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Homovanillic acid

Homovanillic acid is a dopamine metabolite occurring in human biofluids. A high proportion of patients with neuroblastoma excrete increased amounts of it in their urine. Homovanillic acid is a major catecholamine metabolite. It is used as a reagent to detect oxidative enzymes.(Wikipedia).


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Glyoxylic acid

Glyoxylic acid or oxoacetic acid is an organic compound that is both an aldehyde and a carboxylic acid. Glyoxylic acid is a liquid with a melting point of -93°C and a boiling point of 111°C. It is an intermediate of the glyoxylate cycle, which enables certain organisms to convert fatty acids into carbohydrates. The conjugate base of glyoxylic acid is known as glyoxylate (PMID: 16396466). In humans, glyoxylate is produced via two pathways: (1) through the oxidation of glycolate in peroxisomes and (2) through the catabolism of hydroxyproline in mitochondria. In the peroxisomes, glyoxylate is converted into glycine by glyoxylate aminotransferase (AGT1) or into oxalate by glycolate oxidase. In the mitochondria, glyoxylate is converted into glycine by mitochondrial glyoxylate aminotransferase AGT2 or into glycolate by glycolate reductase. A small amount of glyoxylate is converted into oxalate by cytoplasmic lactate dehydrogenase. Glyoxylic acid is found to be associated with primary hyperoxaluria I, which is an inborn error of metabolism. Under certain circumstances, glyoxylate can be a nephrotoxin and a metabotoxin. A nephrotoxin is a compound that causes damage to the kidney and kidney tissues. A metabotoxin is an endogenously produced metabolite that causes adverse health effects at chronically high levels. High levels of glyoxylate are involved in the development of hyperoxaluria, a key cause of nephrolithiasis (commonly known as kidney stones). Glyoxylate is both a substrate and inductor of sulfate anion transporter-1 (SAT-1), a gene responsible for oxalate transportation, allowing it to increase SAT-1 mRNA expression, and as a result oxalate efflux from the cell. The increased oxalate release allows the buildup of calcium oxalate in the urine, and thus the eventual formation of kidney stones. As an aldehyde, glyoxylate is also highly reactive and will modify proteins to form advanced glycation products (AGEs).


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Folic acid

Folic acid is a member of the vitamin B family that stimulates the hematopoietic system. It is present in the liver and kidney and is found in mushrooms, spinach, yeast, green leaves, and grasses (poaceae). Folic acid, being biochemically inactive, is converted to tetrahydrofolic acid and methyltetrahydrofolate by dihydrofolate reductase. These folic acid congeners are transported across cells by receptor-mediated endocytosis where they are needed to maintain normal erythropoiesis, synthesize purine and thymidylate nucleic acids, interconvert amino acids, methylated tRNA, and generate and use formate. Folic acid is used in the treatment and prevention of folate deficiencies and megaloblastic anemia.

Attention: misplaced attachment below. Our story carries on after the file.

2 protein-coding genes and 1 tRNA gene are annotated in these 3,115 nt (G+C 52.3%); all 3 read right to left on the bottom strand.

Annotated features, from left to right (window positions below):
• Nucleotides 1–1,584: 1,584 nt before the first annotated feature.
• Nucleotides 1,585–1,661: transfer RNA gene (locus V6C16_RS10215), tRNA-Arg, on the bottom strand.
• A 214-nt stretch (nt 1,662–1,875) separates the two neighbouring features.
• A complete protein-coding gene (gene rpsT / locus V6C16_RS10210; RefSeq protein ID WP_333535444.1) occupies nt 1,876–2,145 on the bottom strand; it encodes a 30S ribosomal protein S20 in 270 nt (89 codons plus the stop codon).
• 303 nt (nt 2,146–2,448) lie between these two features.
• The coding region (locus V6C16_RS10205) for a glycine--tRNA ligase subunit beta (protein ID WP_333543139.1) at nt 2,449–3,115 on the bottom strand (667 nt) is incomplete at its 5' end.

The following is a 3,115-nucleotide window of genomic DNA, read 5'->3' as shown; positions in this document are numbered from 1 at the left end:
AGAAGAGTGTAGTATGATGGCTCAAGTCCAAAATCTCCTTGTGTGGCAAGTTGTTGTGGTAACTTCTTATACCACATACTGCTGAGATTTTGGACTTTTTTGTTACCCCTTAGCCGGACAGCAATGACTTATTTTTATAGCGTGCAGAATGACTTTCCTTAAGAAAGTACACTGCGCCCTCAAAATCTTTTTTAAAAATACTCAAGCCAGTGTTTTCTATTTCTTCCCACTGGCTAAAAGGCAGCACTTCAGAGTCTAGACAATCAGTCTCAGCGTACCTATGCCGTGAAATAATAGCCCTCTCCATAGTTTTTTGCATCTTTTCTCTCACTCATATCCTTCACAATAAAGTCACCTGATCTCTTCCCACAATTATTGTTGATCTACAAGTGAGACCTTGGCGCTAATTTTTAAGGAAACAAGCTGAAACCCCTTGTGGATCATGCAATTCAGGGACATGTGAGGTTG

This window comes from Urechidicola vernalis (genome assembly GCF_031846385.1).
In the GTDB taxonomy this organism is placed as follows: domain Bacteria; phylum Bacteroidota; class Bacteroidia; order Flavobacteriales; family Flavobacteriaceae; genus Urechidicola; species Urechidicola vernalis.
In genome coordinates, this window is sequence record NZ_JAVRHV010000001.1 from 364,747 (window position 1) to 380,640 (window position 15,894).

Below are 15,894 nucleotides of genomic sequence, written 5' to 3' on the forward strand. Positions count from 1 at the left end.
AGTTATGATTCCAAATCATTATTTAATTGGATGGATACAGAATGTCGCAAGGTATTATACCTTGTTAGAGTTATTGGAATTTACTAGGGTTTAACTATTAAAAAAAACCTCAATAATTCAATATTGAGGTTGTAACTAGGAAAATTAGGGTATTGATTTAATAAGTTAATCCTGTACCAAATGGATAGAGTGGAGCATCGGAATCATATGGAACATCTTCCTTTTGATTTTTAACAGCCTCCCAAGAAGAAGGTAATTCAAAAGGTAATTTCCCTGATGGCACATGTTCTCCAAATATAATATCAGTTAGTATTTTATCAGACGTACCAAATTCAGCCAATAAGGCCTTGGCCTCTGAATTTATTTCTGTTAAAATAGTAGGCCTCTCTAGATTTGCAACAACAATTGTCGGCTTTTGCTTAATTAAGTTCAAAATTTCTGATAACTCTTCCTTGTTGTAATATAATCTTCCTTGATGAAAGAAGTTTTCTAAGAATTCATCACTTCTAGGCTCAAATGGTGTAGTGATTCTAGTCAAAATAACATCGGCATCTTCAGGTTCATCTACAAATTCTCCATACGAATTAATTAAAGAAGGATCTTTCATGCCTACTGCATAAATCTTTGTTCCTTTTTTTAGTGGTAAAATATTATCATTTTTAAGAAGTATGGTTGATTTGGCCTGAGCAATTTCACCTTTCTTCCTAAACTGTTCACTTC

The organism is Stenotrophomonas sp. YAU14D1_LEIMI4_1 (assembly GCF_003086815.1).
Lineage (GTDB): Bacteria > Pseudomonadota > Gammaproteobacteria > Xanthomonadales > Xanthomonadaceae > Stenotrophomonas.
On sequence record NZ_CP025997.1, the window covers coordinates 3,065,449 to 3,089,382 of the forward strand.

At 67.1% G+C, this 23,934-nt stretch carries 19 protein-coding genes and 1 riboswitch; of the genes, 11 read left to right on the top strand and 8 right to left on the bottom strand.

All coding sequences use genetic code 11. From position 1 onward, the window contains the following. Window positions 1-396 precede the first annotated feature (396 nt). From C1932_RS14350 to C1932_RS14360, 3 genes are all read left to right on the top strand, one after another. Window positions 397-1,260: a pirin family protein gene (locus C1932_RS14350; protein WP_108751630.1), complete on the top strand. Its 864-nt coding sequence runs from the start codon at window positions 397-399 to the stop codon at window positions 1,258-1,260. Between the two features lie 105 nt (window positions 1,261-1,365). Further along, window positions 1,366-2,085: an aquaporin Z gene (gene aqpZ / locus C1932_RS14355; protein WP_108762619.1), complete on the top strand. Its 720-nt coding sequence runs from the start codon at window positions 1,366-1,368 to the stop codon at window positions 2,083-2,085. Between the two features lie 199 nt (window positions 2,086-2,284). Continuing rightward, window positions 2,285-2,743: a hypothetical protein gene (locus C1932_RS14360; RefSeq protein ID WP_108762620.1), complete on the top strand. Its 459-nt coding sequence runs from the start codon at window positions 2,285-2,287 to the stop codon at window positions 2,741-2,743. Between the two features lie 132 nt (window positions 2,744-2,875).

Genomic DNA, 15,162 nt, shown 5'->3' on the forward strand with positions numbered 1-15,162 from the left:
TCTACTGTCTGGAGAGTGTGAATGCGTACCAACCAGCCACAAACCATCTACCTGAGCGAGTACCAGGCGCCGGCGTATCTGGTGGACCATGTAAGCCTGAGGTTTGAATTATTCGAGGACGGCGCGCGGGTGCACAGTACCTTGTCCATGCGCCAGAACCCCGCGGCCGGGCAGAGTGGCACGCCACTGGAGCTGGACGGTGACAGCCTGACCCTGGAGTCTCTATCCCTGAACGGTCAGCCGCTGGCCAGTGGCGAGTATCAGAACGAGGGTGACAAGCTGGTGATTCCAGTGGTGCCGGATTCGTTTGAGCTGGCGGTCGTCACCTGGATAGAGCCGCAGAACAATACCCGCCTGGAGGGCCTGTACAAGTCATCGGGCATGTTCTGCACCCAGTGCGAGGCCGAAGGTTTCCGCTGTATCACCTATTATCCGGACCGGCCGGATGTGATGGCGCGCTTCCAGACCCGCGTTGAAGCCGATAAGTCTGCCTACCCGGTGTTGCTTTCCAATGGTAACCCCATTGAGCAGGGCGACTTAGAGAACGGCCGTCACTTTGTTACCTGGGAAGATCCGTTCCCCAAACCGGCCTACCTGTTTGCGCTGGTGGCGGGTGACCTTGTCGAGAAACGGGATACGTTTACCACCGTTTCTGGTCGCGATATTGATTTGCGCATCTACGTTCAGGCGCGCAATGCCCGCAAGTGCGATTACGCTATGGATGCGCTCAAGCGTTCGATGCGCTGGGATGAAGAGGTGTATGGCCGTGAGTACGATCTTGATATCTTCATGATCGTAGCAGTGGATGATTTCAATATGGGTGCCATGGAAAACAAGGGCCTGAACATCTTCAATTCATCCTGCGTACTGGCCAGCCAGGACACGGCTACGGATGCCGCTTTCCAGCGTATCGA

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Glucose is a monosaccharide containing six carbon atoms and an aldehyde group and is therefore referred to as an aldohexose. The glucose molecule can exist in an open-chain (acyclic) and ring (cyclic) form, the latter being the result of an intramolecular reaction between the aldehyde C atom and the C-5 hydroxyl group to form an intramolecular hemiacetal. In water solution both forms are in equilibrium and at pH 7 the cyclic one is the predominant. Glucose is a primary source of energy for living organisms. It is naturally occurring and is found in fruits and other parts of plants in its free state. In animals glucose arises from the breakdown of glycogen in a process known as glycogenolysis. Glucose is synthesized in the liver and kidneys from non-carbohydrate intermediates, such as pyruvate and glycerol, by a process known as gluconeogenesis.


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Glycine is a simple, nonessential amino acid, although experimental animals show reduced growth on low-glycine diets. The average adult ingests 3 to 5 grams of glycine daily. Glycine is involved in the body's production of DNA, phospholipids and collagen, and in release of energy. Glycine levels are effectively measured in plasma in both normal patients and those with inborn errors of glycine metabolism. (http://www.dcnutrition.com/AminoAcids/) Nonketotic hyperglycinaemia (OMIM 606899) is an autosomal recessive condition caused by deficient enzyme activity of the glycine cleavage enzyme system (EC The glycine cleavage enzyme system comprises four proteins: P-, T-, H- and L-proteins (EC, EC and EC for P-, T- and L-proteins). Mutations have been described in the GLDC (OMIM 238300), AMT (OMIM 238310), and GCSH (OMIM 238330) genes encoding the P-, T-, and H-proteins respectively. The glycine cleavage system catalyses the oxidative conversion of glycine into carbon dioxide and ammonia, with the remaining one-carbon unit transferred to folate as methylenetetrahydrofolate. It is the main catabolic pathway for glycine and it also contributes to one-carbon metabolism. Patients with a deficiency of this enzyme system have increased glycine in plasma, urine and cerebrospinal fluid (CSF) with an increased CSF: plasma glycine ratio. (PMID 16151895).


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Fructose 6-phosphate